In early September, the Chinese government released a new guideline that further tightened the grip on outbound direct investment (ODI) in key sectors. This move to mitigate the financial stability risks posed by a frenzy of what the government calls "irrational overseas investment" followed on the heels of several strict controls on capital outflows.
The policy was announced as the government had been increasing scrutiny of specific overseas investment deals that might either be in politically sensitive sectors or potentially putting the parent company at risk. As a result, the government has taken aggressive steps to rein in speculative deals by Chinese companies from sectors such as insurance and private equity that were viewed as using their position in the domestic market as a means of "fundraising" to invest in acquisitions overseas.
In addition, the government is also concerned that investment in sensitive sectors such as military and national defense sector and industries with high emission rates, as well as businesses in war-torn or politically unstable areas, could raise political and foreign policy issues that they do not want to have to deal with at this time.
Misinterpreting “Going Global”
China's "going global" strategy has encouraged Chinese companies to invest and expand overseas mainly in an effort to help build global brands -- which China has been slow to develop -- and acquire key technologies. In 2016, China's global ODI hit record levels at $170 billion, up 44% over the previous year. While investment flowed to 164 countries, more than 273% of that went into the U.S.
During a recent interview with Xinhua News Agency about the new guidelines, an official from the National Development and Reform Commission (NDRC) -- one of the issuing regulators -- said that some Chinese companies have failed to understand the nation’s “going global” strategy. Instead of building China's "brand", they've made "irrational investments", such as those in the non-real economy - like real estate - or in businesses outside their expertise (like real estate companies investing in movie studios), which has led to massive capital outflows, risky investments,losses, and debt. President Xi has talked extensively about the risks these investments pose to the financial stability of the country, singling out firms like Anbang, HNA and Dalian Wanda.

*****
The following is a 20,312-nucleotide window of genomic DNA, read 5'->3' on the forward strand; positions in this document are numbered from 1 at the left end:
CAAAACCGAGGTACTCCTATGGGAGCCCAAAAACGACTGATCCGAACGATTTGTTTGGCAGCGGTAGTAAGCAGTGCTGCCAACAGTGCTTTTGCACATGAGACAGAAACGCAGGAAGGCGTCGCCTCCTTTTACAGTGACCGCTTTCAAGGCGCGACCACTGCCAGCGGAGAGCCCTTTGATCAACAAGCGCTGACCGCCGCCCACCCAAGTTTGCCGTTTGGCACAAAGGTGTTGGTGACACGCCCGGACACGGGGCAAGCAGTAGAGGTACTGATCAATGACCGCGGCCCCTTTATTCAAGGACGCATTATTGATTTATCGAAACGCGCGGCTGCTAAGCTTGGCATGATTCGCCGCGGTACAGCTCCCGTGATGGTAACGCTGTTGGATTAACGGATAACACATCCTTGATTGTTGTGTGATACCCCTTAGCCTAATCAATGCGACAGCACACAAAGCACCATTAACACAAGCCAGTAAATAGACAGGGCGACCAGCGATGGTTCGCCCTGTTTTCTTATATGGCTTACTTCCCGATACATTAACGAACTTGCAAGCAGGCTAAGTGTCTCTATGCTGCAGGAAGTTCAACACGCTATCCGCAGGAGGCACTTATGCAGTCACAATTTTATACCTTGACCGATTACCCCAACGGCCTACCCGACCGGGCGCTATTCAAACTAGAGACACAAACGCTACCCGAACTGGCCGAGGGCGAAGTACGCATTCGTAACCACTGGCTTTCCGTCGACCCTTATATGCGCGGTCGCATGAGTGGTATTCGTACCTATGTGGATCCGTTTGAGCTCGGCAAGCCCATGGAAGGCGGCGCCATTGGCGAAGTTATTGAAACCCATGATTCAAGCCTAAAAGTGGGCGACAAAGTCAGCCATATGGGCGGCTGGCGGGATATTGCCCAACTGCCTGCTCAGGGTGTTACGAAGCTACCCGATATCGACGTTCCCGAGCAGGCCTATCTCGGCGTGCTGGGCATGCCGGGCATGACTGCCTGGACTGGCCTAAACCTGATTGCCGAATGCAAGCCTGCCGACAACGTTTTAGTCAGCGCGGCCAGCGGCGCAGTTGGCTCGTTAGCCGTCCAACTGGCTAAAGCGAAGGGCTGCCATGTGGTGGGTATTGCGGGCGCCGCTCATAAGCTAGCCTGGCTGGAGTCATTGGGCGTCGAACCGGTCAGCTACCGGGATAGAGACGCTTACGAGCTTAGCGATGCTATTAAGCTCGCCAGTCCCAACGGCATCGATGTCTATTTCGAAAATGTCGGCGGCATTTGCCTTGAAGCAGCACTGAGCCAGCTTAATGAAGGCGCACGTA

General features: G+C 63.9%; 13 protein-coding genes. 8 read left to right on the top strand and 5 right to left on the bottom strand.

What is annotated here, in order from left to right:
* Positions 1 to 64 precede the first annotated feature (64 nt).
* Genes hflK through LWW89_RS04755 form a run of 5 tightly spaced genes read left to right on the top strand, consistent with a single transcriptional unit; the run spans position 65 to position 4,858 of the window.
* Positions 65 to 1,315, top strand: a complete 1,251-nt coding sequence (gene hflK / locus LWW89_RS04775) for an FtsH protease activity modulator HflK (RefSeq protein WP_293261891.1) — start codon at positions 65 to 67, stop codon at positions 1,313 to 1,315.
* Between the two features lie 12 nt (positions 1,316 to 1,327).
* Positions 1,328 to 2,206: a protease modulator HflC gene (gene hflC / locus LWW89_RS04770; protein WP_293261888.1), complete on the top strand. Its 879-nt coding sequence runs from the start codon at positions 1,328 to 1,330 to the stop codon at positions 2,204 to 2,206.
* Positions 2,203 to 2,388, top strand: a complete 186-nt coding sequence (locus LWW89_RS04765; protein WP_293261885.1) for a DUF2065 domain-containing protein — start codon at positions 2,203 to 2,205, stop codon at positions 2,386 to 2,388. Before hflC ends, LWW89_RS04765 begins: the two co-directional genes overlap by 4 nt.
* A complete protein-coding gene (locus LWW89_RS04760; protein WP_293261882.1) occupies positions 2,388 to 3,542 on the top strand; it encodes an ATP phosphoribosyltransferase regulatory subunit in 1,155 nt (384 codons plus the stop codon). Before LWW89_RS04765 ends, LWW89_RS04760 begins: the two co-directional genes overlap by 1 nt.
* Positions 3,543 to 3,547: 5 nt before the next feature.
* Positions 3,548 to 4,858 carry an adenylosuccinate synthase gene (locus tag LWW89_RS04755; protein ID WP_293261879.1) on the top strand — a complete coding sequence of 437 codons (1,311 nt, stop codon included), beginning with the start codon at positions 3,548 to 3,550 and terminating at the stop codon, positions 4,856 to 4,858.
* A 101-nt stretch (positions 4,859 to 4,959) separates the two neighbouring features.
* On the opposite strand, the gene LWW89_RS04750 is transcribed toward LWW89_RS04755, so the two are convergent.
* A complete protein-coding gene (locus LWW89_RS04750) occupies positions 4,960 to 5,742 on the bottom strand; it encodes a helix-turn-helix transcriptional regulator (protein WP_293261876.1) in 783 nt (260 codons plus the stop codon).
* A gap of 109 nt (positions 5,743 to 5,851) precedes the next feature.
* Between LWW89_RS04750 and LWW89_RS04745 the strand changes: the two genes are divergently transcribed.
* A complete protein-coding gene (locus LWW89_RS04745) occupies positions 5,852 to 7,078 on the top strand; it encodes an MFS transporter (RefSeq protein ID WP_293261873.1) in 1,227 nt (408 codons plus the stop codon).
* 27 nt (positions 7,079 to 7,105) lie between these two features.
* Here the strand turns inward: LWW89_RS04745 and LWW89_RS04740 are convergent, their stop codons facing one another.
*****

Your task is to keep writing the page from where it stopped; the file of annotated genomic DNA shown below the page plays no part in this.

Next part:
Other companies have been singled out for ignoring the standard and requirement of environmental protection, energy consumption, and safety in their destination countries. This is an image problem for the Chinese government as well as a financial risk.
The Encouraged, the Restricted and the Prohibited
The guideline, titled “Opinion on Further Guiding and Regulating the Outbound Direct Investment”, effectively classifies ODI into three categories: encouraged, restricted and prohibited. It was jointly issued by the NDRC, Ministry of Commerce (MOFCOM), the People’s Bank of China (PBOC), and Ministry of Foreign Affairs on August 12, and has been circulated to all provincial governments as well as ministerial agencies by General Office of the State Council.
Encouraged sectors include infrastructure, production capacity, equipment and technical standard output, high-tech, advanced manufacturing, energy and resources, agriculture, and the service sector. All sectors in which China aims to become more competitive.
Restricted sectors include real estate, hotels, cinema, entertainment, and sports clubs (after a rash of acquisitions of high profile soccer teams). ODI in outdated equipment or projects that fail to meet environmental, energy and safety standards are also categorized as restricted. The guideline has stipulated that relevant authorities strengthen their ODI administration in these sectors and require approval for any deals.
Prohibited sectors include gambling, the sex industry, and unauthorized military technology. There will, in fact, be an ODI blacklist.
Enforcing the Guidelines
To strengthen the regulatory framework and enforce the new guidelines, the government has outlined a series of new mechanisms. These include the ODI blacklist, more efficient inter-agency information sharing and creation of an ODI capital system. There will also be special guidance and guidelines for Chinese companies who are planning to invest in high-risk countries such as those at war or those without diplomatic relations with China.
The NDRC is now developing new measures for ODI administration. Other involved Ministries are also working on developing an additional supporting policy measure, so expect to see additional guidelines in the near future that might further refine, and restrict, overseas investment.
What does all this mean? We expect to see a continued slowing of investment in the U.S., particularly in the restricted sectors. But Chinese firms must seek additional investment vehicles to park their case, so the government is now guiding it into the Belt and Road Initiative (B&R) countries to support President Xi’s signature policy initiative. The tensing U.S.-China bilateral relationship also contributes to a slowdown along with the efforts on Capitol Hill to tighten The Committee on Foreign Investment in the United States' (CFIUS) regulations, which is often cited by the Chinese as a major investment barrier. We expect to see careful scrutiny by both governments of Chinese investment into the U.S. for the foreseeable future. But there is plenty of money to be made along the Silk Road.